It was a gift from an Australian relative of a neighbour of mine. He had been on a tour through a few European countries and was reducing the luggage to be taken back home. So a while ago, “the Road to Wigan Pier” ended up in my bookcase – unread.
Hunting through the bookcase for George Orwell’s book everybody is currently either reading or ordering through Amazon, I came across this one. Or rather: these two short books published as one.
For it consists of two parts, the second one being a kind of long essay. This part contains a short autobiography. It records George Orwell‘s long journey from being a member of a middle class family to becoming a socialist.
He describes his childhood, how he came to attend a posh school where he did not totally fit in, time spent abroad and why he believes in socialism. He tries to answer questions like: if life for the poor is so horrible, why are not more socialists?
A few of his remarks are quite right, but others are dated. The book was first published in 1937. What Orwell thinks of Hitler and Hitler’s Germany is already pretty clear.
After the Second World War, things started to change. Orwell’s prediction that the middle classes would not survive, never happen. An improvement of living conditions, of living standards took place. The speed of change increased from generation to generation.
If the second part is dated; what about the first part? This non-fictional account of poor people living in the industrial areas of Britain is more readable. It is not a treatise, trying to answer difficult questions. It is a record.
By now, the story printed on the back of my copy – that the Left Book Club commissioned Orwell to write this book – is very much doubted. He probably could no longer afford to live in London. He left and traveled to the Midlands, Lancashire, Yorkshire.
He lived among the miners and recorded what it was to work in the mines, to live among the poor. These descriptions are vivid accounts of real life. Orwell describes the harsh life. Here are descriptions of the difficulties of making ends meet, the great poverty, the high unemployment – the sheer hopelessness of it all.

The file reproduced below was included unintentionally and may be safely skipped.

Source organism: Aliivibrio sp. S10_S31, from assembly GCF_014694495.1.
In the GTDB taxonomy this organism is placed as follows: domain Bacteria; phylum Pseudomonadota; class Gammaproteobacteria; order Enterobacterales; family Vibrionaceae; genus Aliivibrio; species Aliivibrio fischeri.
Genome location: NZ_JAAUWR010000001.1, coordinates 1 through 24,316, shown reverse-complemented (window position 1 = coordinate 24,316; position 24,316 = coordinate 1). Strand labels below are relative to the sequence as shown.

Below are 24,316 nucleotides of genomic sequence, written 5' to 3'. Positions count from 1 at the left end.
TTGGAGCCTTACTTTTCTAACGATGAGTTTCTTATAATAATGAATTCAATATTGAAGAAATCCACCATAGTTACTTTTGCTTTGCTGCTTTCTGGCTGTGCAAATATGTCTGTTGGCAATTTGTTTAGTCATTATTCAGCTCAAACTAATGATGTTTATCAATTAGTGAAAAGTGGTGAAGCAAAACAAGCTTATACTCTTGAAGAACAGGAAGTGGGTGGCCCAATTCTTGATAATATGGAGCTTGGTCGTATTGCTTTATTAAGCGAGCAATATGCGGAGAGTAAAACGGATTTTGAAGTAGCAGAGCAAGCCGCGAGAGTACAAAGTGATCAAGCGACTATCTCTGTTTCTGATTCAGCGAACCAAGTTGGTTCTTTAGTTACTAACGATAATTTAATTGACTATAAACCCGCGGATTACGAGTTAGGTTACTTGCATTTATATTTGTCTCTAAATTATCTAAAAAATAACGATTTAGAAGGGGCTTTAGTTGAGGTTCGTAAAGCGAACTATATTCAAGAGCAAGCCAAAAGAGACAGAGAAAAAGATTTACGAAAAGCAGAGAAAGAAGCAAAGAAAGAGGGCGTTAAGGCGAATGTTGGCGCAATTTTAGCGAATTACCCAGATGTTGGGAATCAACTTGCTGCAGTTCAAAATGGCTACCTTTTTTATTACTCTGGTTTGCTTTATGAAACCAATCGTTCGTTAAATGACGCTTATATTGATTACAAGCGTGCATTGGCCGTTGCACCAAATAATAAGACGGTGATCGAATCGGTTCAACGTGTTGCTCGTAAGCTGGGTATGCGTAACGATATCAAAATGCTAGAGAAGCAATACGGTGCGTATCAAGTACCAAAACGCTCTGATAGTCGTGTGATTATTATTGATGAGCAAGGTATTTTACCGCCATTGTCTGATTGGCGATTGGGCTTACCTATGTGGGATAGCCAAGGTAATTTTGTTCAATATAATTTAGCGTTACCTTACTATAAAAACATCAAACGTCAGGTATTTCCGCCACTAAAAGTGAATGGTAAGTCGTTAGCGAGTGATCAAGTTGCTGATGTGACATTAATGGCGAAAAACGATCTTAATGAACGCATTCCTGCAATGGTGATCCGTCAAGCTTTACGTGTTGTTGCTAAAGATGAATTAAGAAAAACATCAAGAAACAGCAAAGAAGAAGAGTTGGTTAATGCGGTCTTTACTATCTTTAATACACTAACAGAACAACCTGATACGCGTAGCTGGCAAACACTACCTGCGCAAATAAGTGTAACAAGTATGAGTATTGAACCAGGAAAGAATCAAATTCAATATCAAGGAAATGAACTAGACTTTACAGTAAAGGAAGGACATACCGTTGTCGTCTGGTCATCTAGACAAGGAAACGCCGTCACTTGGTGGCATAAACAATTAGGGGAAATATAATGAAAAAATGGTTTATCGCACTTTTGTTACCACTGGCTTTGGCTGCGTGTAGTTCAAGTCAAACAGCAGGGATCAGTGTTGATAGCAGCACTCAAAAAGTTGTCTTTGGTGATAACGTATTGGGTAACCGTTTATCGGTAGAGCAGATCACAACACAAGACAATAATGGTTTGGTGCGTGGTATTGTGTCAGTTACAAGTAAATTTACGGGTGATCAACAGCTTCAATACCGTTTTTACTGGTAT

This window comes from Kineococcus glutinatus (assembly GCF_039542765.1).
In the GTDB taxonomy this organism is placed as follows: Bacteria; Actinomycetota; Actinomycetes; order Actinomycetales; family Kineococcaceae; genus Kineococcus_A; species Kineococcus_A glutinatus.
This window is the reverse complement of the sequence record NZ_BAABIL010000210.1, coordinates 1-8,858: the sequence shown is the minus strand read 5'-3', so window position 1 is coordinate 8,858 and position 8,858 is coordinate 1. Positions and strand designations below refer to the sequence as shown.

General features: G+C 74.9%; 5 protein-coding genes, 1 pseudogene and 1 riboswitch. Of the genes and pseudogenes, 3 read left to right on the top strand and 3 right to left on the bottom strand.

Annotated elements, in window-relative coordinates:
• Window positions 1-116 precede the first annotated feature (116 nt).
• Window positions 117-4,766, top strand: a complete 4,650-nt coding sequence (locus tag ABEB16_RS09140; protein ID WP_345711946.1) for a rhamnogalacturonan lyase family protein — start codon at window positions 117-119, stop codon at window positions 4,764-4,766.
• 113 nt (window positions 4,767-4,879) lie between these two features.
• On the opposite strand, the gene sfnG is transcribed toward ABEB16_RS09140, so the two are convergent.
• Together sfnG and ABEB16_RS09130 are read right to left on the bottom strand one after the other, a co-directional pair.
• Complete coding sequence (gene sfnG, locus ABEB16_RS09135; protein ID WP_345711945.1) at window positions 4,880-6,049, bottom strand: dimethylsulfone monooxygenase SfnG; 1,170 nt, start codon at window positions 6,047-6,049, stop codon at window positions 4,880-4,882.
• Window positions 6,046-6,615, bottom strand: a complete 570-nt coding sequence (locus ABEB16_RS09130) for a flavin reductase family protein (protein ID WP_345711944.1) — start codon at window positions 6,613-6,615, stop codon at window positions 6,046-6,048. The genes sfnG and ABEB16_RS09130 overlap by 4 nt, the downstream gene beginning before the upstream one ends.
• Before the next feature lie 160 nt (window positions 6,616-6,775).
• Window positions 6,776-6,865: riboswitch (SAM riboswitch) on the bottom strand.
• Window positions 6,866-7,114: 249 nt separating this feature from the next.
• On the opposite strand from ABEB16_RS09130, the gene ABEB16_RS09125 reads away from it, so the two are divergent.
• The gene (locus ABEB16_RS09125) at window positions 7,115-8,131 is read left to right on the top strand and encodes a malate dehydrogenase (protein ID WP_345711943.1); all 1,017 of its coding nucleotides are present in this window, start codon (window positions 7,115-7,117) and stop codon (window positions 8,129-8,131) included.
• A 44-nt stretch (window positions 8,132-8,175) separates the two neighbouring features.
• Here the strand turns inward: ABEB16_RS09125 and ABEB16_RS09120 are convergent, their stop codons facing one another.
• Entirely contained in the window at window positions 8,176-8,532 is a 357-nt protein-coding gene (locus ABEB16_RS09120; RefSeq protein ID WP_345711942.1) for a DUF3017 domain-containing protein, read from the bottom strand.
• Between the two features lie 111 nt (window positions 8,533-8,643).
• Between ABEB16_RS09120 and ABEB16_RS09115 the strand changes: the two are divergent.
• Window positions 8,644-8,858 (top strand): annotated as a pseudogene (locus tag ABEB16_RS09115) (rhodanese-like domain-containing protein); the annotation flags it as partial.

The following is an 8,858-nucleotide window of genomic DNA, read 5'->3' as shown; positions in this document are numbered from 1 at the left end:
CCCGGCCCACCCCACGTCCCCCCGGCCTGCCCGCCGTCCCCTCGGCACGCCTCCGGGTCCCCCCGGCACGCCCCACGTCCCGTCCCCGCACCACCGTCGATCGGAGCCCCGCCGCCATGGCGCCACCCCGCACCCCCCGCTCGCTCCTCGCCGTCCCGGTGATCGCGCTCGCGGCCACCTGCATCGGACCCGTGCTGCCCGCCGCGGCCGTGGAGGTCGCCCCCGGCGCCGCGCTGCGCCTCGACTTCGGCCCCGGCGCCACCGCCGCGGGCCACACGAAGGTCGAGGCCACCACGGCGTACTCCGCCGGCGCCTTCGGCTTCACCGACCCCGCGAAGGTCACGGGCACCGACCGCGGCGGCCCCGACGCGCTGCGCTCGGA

The first few pages describe his sleeping arrangements in a cheap boarding house: four beds crammed in a small room. The toilet is outside. It is terribly dirty. There is no bathroom – most people took a bath once a week. Breakfast consisted – if one was lucky and could afford it – of a slice of bread with dripping and a cup of weak tea.
It seems a distant life, but was the reality of generations not that far removed from ours. There are black-and-white films and photos which show it. There may be elderly family members who still remember it: towns having less than five bath-houses which serve whole neighbourhoods, toilets at the back of the garden, a sink or tub in the kitchen instead of a shower and hot water taps; badly built houses, a housing-shortage and unemployment.
The seven chapters contain descriptions of work in the mines. There are explanations of how much miners and others earn and how the money is spent. It describes unemployment and families trying to cope. Life was not just brutal, but practically without hope of improvement.
We have forgotten how bad life was, only three generations ago. How hopeless it was, how bad the hygiene and poverty were. This non-fictional account, this social document brings it back to life.
While reading the first seven chapters, it was difficult to understand the protests against mine-closures. Surely, there were better jobs? Mining was hard and life-threatening work, it was dangerous. Are a few of the answers Orwell mentions in his second part perhaps applicable?
To turn back to the most impressive part of this book: Orwell traveled north, using contacts he made through the Unemployed Workers Movement. While traveling – and possibly searching for work while playing with the idea of writing a book – he kept a diary recording his impressions.
Months later, Orwell was able to rent a cheap cottage in Hertfordshire. He seems to have also run it as a kind of village shop. There he wrote this book, based on memories and his diary.
Orwell’s publisher was afraid the book might upset members of the Left Book Club. So he wrote an introduction, partly discrediting or diminishing what Orwell experienced and witnessed. Despite the introduction, this highly critical book was not well received.
As an account of the lives of grandparents and great-grandparents, as well as providing an iinsight in Orwell’s opinions and convictions – “The Road to Wigan Pier” should be a must-read now.
“The Road to Wigan Pier”, George Orwell, first published 1937, Penguin paperback 1992,204 pp,